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Signatures of selection inscribed on poplar genomes
Date:8/24/2014

One aspect of the climate change models researchers have been developing looks at how plant ranges might shift, and how factors such as temperature, water availability, and light levels might come into play. Forests creeping steadily north and becoming established in the thawing Arctic is just one of the predicted effects of rising global temperatures.

A recent study published online August 24, 2014 in Nature Genetics offers a more in-depth, population-based approach to identifying such mechanisms for adaptation, and describes a method that could be harnessed for developing more accurate predictive climate change models. For the U.S. Department of Energy, which is developing biomass crops for biofuels production, this knowledge could determine which genotypes genetic makeup of an organism of biomass crop may thrive better than others in certain environments. The team led by Gerald Tuskan of Oak Ridge National Laboratory (ORNL), the Department of Energy Joint Genome Institute (DOE JGI) a DOE Office of Science user facility and Stephen DiFazio of West Virginia University, used a combination of genome-wide selection scans and analyses to understand the processes involved in shaping the genetic variation of natural poplar (Populus trichocarpa) populations.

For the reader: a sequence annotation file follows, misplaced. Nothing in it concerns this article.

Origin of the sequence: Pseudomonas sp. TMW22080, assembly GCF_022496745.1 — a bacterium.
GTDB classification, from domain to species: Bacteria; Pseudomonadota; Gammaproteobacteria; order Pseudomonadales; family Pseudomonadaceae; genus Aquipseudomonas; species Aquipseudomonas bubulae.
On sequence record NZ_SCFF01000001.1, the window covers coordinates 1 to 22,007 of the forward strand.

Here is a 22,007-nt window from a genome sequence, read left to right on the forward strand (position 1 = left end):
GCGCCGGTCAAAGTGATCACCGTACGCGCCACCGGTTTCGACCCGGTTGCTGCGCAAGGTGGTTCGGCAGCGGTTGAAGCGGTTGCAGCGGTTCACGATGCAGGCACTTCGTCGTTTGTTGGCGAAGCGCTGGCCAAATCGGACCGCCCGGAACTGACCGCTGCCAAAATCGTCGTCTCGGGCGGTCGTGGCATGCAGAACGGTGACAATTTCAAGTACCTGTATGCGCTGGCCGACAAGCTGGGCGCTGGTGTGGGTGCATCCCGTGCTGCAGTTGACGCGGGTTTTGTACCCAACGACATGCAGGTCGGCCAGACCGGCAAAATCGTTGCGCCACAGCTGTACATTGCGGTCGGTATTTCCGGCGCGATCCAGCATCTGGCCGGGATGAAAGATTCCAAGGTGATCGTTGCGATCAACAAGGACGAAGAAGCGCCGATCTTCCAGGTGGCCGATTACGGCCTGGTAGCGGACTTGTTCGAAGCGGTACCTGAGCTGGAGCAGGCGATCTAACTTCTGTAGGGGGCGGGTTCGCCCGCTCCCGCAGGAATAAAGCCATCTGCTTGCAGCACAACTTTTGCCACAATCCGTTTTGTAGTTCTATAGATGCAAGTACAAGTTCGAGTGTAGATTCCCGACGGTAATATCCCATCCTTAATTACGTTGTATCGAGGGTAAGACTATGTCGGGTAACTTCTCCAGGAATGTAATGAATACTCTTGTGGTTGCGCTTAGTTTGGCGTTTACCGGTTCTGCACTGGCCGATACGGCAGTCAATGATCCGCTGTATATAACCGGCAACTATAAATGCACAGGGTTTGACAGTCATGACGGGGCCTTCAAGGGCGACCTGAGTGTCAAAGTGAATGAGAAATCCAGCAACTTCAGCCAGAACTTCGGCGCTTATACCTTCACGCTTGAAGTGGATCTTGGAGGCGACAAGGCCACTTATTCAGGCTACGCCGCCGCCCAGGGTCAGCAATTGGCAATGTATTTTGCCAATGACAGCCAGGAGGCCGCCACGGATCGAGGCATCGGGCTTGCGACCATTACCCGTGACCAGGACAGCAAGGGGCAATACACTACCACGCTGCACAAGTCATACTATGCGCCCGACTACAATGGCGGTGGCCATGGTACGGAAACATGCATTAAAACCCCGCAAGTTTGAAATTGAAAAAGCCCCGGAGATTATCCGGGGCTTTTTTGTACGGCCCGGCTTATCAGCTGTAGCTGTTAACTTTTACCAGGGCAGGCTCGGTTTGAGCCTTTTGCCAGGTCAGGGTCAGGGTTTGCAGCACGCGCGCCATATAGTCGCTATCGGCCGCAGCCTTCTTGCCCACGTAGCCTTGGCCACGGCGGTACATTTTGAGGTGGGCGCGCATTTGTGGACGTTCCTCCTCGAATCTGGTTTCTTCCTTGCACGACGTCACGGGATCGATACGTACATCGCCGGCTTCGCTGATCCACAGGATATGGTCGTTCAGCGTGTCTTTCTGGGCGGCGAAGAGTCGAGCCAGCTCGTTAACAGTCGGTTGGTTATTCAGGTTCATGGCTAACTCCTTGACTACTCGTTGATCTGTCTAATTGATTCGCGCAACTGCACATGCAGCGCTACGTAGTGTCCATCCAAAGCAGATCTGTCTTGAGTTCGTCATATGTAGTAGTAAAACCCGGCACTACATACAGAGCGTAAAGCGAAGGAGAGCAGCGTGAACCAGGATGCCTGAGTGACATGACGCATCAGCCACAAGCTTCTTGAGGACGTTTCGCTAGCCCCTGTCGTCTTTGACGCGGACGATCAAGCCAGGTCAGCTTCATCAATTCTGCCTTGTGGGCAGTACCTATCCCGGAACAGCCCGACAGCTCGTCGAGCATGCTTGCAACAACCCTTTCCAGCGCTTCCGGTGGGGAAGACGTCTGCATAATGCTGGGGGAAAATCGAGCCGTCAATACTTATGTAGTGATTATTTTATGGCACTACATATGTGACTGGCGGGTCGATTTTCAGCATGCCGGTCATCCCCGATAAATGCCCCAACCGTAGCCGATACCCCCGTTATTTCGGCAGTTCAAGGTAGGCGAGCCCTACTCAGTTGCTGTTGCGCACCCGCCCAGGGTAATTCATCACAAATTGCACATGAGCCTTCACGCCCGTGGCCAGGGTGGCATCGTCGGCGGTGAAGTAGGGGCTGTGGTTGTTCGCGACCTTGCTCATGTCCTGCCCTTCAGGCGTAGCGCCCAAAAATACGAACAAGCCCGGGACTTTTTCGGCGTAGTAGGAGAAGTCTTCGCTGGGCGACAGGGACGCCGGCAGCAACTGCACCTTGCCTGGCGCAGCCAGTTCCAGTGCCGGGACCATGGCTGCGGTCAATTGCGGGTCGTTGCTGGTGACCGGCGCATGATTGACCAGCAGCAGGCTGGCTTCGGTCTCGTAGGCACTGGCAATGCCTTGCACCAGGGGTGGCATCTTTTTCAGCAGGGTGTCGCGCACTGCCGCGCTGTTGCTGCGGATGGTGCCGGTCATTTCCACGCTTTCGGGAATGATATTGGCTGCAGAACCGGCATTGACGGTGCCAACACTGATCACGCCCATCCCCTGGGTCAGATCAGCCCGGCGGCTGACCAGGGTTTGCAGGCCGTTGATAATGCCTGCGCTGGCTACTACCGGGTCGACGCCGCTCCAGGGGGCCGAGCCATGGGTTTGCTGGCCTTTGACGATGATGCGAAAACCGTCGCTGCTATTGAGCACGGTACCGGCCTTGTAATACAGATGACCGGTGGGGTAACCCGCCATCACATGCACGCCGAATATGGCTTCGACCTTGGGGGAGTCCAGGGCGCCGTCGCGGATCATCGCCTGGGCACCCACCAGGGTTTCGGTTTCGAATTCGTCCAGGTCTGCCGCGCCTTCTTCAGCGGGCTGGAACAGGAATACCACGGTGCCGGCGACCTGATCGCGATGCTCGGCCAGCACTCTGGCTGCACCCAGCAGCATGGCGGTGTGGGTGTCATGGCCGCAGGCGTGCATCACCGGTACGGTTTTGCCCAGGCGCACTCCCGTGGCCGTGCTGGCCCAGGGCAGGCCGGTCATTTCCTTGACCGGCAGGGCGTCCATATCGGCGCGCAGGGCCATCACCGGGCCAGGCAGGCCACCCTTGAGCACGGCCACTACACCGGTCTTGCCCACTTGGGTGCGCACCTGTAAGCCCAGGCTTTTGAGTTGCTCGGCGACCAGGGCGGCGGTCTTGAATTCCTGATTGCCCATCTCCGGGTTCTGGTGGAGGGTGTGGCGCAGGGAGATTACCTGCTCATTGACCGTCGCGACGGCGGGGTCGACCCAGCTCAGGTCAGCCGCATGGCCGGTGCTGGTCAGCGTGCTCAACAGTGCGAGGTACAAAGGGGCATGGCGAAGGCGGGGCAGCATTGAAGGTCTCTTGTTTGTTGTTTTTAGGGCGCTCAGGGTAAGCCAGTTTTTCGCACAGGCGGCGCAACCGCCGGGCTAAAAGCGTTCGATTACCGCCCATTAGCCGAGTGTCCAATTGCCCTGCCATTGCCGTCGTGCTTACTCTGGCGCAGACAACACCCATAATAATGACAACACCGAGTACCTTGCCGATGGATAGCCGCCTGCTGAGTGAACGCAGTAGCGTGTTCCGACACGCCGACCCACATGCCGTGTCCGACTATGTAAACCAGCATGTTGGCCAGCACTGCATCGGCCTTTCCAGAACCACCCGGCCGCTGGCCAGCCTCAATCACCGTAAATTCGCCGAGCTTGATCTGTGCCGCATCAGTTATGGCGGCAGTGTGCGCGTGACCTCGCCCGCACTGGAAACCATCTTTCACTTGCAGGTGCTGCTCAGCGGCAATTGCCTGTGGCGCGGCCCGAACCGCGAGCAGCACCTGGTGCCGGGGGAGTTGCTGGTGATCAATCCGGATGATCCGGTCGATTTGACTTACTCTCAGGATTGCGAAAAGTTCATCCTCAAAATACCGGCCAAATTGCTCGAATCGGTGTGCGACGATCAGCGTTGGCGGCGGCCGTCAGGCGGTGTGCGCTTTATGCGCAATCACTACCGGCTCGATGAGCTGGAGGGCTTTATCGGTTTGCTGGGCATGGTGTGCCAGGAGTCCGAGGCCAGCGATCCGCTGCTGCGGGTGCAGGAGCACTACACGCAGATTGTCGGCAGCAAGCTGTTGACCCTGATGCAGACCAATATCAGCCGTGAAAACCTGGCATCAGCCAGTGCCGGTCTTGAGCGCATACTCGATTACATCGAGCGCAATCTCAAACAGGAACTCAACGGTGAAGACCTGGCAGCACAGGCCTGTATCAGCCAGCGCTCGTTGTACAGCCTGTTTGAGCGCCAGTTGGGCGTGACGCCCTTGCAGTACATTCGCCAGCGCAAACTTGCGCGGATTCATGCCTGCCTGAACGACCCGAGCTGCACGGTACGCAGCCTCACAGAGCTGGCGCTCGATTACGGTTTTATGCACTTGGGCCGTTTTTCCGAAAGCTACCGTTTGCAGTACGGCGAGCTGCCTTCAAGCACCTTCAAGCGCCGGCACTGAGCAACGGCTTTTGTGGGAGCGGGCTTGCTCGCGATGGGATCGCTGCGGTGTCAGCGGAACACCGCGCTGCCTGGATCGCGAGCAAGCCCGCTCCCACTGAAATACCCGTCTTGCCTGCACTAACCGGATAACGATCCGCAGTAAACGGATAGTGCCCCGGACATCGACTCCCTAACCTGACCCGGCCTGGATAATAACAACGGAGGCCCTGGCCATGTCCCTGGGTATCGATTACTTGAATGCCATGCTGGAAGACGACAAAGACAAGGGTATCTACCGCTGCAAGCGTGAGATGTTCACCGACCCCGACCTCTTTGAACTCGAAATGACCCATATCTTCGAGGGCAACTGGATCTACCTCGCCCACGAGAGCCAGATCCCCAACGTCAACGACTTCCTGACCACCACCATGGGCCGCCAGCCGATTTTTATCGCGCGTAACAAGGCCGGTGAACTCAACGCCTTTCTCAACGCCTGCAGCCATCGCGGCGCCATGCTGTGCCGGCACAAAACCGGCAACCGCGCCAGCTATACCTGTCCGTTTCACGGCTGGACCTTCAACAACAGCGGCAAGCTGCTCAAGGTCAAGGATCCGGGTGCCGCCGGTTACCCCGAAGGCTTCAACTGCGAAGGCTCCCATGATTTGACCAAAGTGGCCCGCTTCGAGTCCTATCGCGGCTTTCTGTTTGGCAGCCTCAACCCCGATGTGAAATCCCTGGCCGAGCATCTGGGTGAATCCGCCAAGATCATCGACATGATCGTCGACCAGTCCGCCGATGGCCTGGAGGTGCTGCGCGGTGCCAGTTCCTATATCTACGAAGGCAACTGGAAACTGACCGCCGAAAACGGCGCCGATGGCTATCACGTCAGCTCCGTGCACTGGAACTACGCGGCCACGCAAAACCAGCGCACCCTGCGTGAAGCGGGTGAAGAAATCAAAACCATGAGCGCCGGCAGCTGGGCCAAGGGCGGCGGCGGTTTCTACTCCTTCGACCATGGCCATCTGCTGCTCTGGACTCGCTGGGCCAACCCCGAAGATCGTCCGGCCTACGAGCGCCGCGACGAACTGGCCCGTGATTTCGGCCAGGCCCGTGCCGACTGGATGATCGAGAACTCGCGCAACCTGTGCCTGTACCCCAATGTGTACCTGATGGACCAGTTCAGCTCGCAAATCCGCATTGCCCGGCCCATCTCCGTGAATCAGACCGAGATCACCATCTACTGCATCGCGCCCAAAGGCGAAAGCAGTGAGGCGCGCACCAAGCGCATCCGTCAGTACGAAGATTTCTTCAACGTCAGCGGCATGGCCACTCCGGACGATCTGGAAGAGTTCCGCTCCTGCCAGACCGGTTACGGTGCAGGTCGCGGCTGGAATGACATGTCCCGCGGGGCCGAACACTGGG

As part of this long-term study, the team took samples from 1,100 poplar trees growing in wild populations in California, Oregon, Washington and British Columbia. They then clonally propagated (through cuttings) these trees in three plantations in California and Oregon. For their analyses, they pared the group down to 544 unrelated individuals whose genotypes could be accurately determined so as to characterize the genetic basis for variation in adaptation. The shift from an approach focused on single candidate genes to the large-scale computational approach analyzing all of them is made possible by the availability of the poplar genome, which was published in the journal Scien
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Contact: David Gilbert
degilbert@lbl.gov
925-296-5643
DOE/Joint Genome Institute
Source:Eurekalert

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